I think we look at people sometimes and draw up conclusions in our mind about them, letting our own tainted perceptions and judgment creep in.
For the longest time, that was how I was with all people from the Middle East. I had them in a distant box labeled “radical” or “scary” because I, sadly, didn’t know any better.
When I arrived at YWAM Orlando to start my Discipleship Training School, I had already made up my mind about where I was going for outreach. Let’s just say the Middle East was last on my list! I was afraid: afraid of the people, afraid of the place, afraid of the danger I thought lay there.
My fears were challenged though as the team leader for the Middle Eastern trip started sharing their heart and their experience with this place shrouded in misunderstanding. They began to weep as they spoke about the beauty of the people and the desperate need for more to go and share the love of Jesus with them.
Right there, that moment, something changed in me and I was hooked. I realized the lie I had been believing and my fears disappeared as I embraced the truth.
I knew Jesus was calling me out of my judgments and assumptions about these beloved people and He was giving me a new perspective.
So I went. And I saw for myself.
I was completely undone by what I experienced and the people I met on my outreach. Some of the most beautiful, hospitable, caring, and genuine people I know live in the Middle East. God completely changed my mind and gave me a huge outpouring of His heart for these amazing people. I am forever marked by this beautiful place and the people in it.
I invite you to see for yourself as you view these photographs.
I will never forget this man’s face when he found out that one of our teammates spoke American Sign Language. He was so excited that he could have a real conversation with someone who could understand him! Little did we know, our teammate had been praying for an opportunity to use their sign language knowledge.
Just beyond these buildings are the banana fields that house Syrian refugees. Most of them work the fields in order to stay in their homes made of debris and tarp.
The entire two months that I was here, I hoped for our team to get the chance to go in and pray over this building. Not only did the beautiful architecture catch my eye, but I knew Jesus wanted to bring freedom to this place and reveal Himself to those inside.
I met this little girl at Petra. She was selling rocks on the side of the road with her brother. I walked over to her and began speaking the little Arabic I knew and then bought a rock. The rest of the day, she and her little brother followed me around, holding my hand and smiling at me.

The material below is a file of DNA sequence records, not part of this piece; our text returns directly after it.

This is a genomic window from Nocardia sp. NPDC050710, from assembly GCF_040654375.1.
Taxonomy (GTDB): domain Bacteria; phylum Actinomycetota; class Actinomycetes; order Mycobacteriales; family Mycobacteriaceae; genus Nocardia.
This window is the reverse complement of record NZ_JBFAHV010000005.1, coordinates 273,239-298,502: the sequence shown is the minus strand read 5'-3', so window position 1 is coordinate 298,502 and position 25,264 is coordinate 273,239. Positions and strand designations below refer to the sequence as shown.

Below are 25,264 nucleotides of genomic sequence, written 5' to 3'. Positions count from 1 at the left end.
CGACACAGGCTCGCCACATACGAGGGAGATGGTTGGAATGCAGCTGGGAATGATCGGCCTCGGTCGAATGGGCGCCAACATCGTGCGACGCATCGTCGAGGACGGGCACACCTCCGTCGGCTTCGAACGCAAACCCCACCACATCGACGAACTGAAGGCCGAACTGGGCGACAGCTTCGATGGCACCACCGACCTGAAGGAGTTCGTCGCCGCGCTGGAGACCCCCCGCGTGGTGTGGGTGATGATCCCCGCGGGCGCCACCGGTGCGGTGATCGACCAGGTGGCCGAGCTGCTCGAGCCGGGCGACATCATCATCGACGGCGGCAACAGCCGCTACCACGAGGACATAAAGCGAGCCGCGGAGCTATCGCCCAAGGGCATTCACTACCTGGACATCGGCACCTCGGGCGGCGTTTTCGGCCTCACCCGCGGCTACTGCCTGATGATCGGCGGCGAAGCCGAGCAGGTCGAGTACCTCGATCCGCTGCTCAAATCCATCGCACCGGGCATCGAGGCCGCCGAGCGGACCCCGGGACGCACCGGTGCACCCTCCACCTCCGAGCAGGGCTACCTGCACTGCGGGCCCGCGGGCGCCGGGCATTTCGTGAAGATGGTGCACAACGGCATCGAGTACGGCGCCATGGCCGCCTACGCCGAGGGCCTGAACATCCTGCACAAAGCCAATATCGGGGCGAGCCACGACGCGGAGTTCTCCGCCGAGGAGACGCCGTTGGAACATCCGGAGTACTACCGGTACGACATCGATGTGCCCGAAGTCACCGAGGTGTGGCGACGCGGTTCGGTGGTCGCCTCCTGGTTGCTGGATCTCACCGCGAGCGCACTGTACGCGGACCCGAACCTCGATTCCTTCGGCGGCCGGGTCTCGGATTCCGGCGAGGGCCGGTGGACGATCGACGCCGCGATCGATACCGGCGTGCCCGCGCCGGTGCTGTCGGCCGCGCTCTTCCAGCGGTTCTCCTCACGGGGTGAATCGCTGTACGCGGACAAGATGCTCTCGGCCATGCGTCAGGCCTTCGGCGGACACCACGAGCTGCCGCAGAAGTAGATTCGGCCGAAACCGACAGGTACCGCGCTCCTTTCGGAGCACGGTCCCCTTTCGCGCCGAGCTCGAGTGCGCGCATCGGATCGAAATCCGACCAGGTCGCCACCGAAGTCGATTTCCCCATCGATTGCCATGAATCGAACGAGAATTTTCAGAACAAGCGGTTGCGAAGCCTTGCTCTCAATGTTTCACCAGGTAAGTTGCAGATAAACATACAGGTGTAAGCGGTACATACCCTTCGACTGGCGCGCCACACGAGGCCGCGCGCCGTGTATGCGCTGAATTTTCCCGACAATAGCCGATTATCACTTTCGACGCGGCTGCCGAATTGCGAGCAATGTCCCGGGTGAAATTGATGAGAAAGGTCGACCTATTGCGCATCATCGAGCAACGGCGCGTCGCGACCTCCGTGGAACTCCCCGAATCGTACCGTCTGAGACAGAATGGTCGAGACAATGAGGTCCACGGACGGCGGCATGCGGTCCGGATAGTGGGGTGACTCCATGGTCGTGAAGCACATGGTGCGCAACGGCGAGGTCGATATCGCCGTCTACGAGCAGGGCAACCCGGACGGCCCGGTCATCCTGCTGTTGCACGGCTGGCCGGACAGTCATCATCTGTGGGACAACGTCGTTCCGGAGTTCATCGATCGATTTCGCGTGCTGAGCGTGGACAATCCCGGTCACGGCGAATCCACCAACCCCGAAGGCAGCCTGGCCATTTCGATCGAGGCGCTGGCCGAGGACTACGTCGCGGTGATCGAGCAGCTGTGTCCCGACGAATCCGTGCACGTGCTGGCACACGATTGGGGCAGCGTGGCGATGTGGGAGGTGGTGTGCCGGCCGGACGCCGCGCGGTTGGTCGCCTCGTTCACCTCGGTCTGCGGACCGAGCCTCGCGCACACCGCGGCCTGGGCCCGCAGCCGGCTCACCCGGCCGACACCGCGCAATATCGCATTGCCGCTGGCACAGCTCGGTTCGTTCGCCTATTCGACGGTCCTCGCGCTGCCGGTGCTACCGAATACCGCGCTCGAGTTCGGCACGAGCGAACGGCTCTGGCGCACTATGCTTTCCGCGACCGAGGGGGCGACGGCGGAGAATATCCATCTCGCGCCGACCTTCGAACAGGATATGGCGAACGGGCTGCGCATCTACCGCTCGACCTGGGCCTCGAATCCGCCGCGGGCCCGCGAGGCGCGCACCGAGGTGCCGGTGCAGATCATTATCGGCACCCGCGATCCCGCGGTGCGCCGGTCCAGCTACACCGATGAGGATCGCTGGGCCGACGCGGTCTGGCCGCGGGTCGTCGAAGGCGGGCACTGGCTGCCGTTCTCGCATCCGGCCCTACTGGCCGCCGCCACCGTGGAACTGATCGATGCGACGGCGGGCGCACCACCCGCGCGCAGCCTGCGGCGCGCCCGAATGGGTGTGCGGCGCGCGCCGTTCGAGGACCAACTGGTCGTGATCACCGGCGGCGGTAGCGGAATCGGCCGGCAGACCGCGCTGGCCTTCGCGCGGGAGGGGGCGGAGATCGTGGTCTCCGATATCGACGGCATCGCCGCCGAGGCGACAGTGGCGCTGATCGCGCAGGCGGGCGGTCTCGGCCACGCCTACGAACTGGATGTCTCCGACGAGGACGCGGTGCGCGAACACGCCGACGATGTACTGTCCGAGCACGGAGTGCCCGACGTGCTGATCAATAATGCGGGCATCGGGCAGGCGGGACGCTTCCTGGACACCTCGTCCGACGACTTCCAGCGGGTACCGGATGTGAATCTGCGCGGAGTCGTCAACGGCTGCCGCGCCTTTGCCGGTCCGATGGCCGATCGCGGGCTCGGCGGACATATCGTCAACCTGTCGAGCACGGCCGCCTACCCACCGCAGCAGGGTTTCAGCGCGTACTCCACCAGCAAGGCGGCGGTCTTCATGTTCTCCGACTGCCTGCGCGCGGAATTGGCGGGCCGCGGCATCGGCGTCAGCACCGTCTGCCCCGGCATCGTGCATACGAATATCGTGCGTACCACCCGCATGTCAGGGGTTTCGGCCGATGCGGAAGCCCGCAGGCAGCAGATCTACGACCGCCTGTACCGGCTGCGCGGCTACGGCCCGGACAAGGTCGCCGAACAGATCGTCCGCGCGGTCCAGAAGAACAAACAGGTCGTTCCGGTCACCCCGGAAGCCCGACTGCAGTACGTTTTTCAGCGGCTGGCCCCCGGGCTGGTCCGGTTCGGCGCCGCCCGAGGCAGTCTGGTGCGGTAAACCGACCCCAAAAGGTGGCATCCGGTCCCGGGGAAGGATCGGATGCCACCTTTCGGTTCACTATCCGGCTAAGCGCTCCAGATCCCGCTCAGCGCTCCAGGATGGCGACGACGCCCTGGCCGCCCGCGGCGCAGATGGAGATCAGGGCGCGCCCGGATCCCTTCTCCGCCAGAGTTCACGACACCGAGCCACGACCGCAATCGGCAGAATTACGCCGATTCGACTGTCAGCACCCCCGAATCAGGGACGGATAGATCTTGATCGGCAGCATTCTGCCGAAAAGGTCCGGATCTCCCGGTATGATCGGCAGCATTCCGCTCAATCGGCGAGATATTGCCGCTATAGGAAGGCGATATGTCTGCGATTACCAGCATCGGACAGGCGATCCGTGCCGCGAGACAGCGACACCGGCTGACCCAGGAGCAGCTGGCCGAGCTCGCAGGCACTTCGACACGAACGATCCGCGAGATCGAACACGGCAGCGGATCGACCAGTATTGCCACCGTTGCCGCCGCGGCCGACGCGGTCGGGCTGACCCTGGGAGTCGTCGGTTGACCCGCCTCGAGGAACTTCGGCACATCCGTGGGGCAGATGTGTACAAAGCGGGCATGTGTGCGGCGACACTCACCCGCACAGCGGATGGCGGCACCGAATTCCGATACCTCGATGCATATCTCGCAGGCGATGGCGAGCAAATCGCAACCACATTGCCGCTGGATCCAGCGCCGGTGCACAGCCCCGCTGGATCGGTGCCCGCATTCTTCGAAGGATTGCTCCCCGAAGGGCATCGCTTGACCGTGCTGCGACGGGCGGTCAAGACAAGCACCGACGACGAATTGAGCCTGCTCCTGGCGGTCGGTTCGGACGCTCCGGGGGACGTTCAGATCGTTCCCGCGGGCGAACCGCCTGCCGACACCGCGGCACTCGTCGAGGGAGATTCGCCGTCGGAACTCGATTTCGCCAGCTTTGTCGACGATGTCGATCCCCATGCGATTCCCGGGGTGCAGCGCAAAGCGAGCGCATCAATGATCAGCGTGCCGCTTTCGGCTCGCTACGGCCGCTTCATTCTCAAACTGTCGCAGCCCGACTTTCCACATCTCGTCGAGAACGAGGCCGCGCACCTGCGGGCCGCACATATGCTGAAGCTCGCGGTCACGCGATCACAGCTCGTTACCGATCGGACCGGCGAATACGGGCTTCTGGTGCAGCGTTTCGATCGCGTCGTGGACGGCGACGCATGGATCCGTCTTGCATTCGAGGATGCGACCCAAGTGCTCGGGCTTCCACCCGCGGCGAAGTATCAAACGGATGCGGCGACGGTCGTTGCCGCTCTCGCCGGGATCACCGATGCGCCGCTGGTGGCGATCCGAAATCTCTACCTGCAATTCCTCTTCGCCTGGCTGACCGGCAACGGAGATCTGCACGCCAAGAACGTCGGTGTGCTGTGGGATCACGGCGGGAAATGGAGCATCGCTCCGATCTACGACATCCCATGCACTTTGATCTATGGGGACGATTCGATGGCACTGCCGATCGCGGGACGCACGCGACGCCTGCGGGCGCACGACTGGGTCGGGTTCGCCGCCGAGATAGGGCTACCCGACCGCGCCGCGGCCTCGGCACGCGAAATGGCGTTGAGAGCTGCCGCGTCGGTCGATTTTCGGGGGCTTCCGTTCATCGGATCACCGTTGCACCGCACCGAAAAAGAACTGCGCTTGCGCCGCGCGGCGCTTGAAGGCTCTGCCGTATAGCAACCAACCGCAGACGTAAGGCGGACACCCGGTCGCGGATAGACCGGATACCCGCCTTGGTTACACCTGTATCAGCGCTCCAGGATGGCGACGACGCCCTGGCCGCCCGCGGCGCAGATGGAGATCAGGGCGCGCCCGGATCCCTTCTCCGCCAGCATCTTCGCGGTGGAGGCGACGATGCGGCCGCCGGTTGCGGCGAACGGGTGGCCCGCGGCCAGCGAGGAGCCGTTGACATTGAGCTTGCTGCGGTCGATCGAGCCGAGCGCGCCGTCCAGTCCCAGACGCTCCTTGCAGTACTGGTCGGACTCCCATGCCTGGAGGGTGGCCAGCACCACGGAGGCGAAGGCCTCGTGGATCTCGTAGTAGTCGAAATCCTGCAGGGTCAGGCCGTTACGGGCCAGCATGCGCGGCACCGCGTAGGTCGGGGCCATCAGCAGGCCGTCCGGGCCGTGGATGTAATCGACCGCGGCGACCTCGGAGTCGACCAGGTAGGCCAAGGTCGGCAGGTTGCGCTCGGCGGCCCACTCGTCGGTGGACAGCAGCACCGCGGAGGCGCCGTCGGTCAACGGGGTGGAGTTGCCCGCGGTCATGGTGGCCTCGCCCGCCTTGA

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She told us of her home back in Syria and of the beautiful garden that she loved and cultivated with her own hands.
The rawness and tenderness of two worlds colliding for the first time.
This little one captured my heart while I was overseas in the Middle East. The world must see the beauty of this little girl, who was full of hope and treated me with such kindness.
This city seemed colorless at first, empty, vague, and foreign to me. But then God began speaking to me about it, He began telling me what this amazing city was meant to be: not alone and forbidden, but beautiful, thriving and lovely.
I met this man on the stair steps that we had to climb every day to get to our apartment; I called them Mount Sinai because they were so steep and so exhausting to climb everyday. I asked him if I could take his photo and he smiled and nodded his head, after that, I didn’t mind climbing Mount Sinai nearly as much, because I made a friend with this very cool sunbather.
Petra: ancient ruins and grand tourist experience, but what I saw there was nothing like I expected or was told. This place needs the redemption of Jesus. My wish is for it to be turned into a beautiful, thriving place, where people can come together and worship the majesty of God’s creation
I will never forget the smile on her face when my friend picked this girl up and told her she was beautiful. Our hearts broke when her mother begged us to take her with us to America so she could have a better life.
This beautiful lady is a refugee; she had lost her home and her family. I asked if I could pray for her, and after, she took my face in her hands and called me a beautiful girl.
Photography and Writing By:
Emily and Sarah | YWAM Orlando Staff